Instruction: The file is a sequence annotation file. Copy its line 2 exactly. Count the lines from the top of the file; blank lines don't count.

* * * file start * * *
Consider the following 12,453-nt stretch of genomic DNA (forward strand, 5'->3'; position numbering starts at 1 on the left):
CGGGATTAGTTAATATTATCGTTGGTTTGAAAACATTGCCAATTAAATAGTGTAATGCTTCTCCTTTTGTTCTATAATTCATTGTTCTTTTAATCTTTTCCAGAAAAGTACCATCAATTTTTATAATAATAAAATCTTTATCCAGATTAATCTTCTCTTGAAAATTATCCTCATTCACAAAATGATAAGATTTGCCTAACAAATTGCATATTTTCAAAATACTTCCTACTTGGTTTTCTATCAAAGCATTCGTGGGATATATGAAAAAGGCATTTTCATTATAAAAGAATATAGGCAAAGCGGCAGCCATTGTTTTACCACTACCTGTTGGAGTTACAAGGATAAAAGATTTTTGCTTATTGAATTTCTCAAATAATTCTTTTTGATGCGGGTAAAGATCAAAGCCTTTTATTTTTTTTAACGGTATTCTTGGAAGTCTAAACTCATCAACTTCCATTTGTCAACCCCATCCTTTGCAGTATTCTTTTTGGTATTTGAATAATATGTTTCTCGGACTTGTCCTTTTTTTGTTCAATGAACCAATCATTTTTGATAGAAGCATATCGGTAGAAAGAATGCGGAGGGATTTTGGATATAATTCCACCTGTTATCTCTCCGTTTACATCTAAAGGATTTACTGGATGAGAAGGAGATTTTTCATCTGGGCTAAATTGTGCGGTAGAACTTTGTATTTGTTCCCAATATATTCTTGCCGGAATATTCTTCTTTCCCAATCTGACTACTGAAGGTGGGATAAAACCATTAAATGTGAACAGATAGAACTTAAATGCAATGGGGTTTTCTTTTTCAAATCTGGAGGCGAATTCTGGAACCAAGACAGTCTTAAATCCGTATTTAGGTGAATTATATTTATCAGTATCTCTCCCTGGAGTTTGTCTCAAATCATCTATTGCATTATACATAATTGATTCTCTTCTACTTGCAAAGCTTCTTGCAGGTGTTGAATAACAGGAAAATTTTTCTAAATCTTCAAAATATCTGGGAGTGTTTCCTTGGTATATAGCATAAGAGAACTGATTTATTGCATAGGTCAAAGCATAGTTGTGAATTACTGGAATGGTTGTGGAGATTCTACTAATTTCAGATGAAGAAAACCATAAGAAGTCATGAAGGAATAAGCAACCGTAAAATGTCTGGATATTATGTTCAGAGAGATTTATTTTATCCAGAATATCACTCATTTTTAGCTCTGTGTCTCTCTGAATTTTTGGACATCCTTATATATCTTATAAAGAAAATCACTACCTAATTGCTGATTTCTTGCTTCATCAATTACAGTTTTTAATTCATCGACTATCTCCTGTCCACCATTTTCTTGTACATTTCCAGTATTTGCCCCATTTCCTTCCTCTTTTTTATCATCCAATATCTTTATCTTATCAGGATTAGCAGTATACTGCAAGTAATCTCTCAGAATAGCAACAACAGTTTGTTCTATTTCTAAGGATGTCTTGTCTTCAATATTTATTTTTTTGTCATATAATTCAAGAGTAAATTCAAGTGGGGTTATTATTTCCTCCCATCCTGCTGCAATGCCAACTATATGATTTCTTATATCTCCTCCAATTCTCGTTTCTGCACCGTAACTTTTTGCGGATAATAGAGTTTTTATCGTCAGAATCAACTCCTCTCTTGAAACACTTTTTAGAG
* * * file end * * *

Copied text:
CGGGATTAGTTAATATTATCGTTGGTTTGAAAACATTGCCAATTAAATAGTGTAATGCTTCTCCTTTTGTTCTATAATTCATTGTTCTTTTAATCTTTTCCAGAAAAGTACCATCAATTTTTATAATAATAAAATCTTTATCCAGATTAATCTTCTCTTGAAAATTATCCTCATTCACAAAATGATAAGATTTGCCTAACAAATTGCATATTTTCAAAATACTTCCTACTTGGTTTTCTATCAAAGCATTCGTGGGATATATGAAAAAGGCATTTTCATTATAAAAGAATATAGGCAAAGCGGCAGCCATTGTTTTACCACTACCTGTTGGAGTTACAAGGATAAAAGATTTTTGCTTATTGAATTTCTCAAATAATTCTTTTTGATGCGGGTAAAGATCAAAGCCTTTTATTTTTTTTAACGGTATTCTTGGAAGTCTAAACTCATCAACTTCCATTTGTCAACCCCATCCTTTGCAGTATTCTTTTTGGTATTTGAATAATATGTTTCTCGGACTTGTCCTTTTTTTGTTCAATGAACCAATCATTTTTGATAGAAGCATATCGGTAGAAAGAATGCGGAGGGATTTTGGATATAATTCCACCTGTTATCTCTCCGTTTACATCTAAAGGATTTACTGGATGAGAAGGAGATTTTTCATCTGGGCTAAATTGTGCGGTAGAACTTTGTATTTGTTCCCAATATATTCTTGCCGGAATATTCTTCTTTCCCAATCTGACTACTGAAGGTGGGATAAAACCATTAAATGTGAACAGATAGAACTTAAATGCAATGGGGTTTTCTTTTTCAAATCTGGAGGCGAATTCTGGAACCAAGACAGTCTTAAATCCGTATTTAGGTGAATTATATTTATCAGTATCTCTCCCTGGAGTTTGTCTCAAATCATCTATTGCATTATACATAATTGATTCTCTTCTACTTGCAAAGCTTCTTGCAGGTGTTGAATAACAGGAAAATTTTTCTAAATCTTCAAAATATCTGGGAGTGTTTCCTTGGTATATAGCATAAGAGAACTGATTTATTGCATAGGTCAAAGCATAGTTGTGAATTACTGGAATGGTTGTGGAGATTCTACTAATTTCAGATGAAGAAAACCATAAGAAGTCATGAAGGAATAAGCAACCGTAAAATGTCTGGATATTATGTTCAGAGAGATTTATTTTATCCAGAATATCACTCATTTTTAGCTCTGTGTCTCTCTGAATTTTTGGACATCCTTATATATCTTATAAAGAAAATCACTACCTAATTGCTGATTTCTTGCTTCATCAATTACAGTTTTTAATTCATCGACTATCTCCTGTCCACCATTTTCTTGTACATTTCCAGTATTTGCCCCATTTCCTTCCTCTTTTTTATCATCCAATATCTTTATCTTATCAGGATTAGCAGTATACTGCAAGTAATCTCTCAGAATAGCAACAACAGTTTGTTCTATTTCTAAGGATGTCTTGTCTTCAATATTTATTTTTTTGTCATATAATTCAAGAGTAAATTCAAGTGGGGTTATTATTTCCTCCCATCCTGCTGCAATGCCAACTATATGATTTCTTATATCTCCTCCAATTCTCGTTTCTGCACCGTAACTTTTTGCGGATAATAGAGTTTTTATCGTCAGAATCAACTCCTCTCTTGAAACACTTTTTAGAG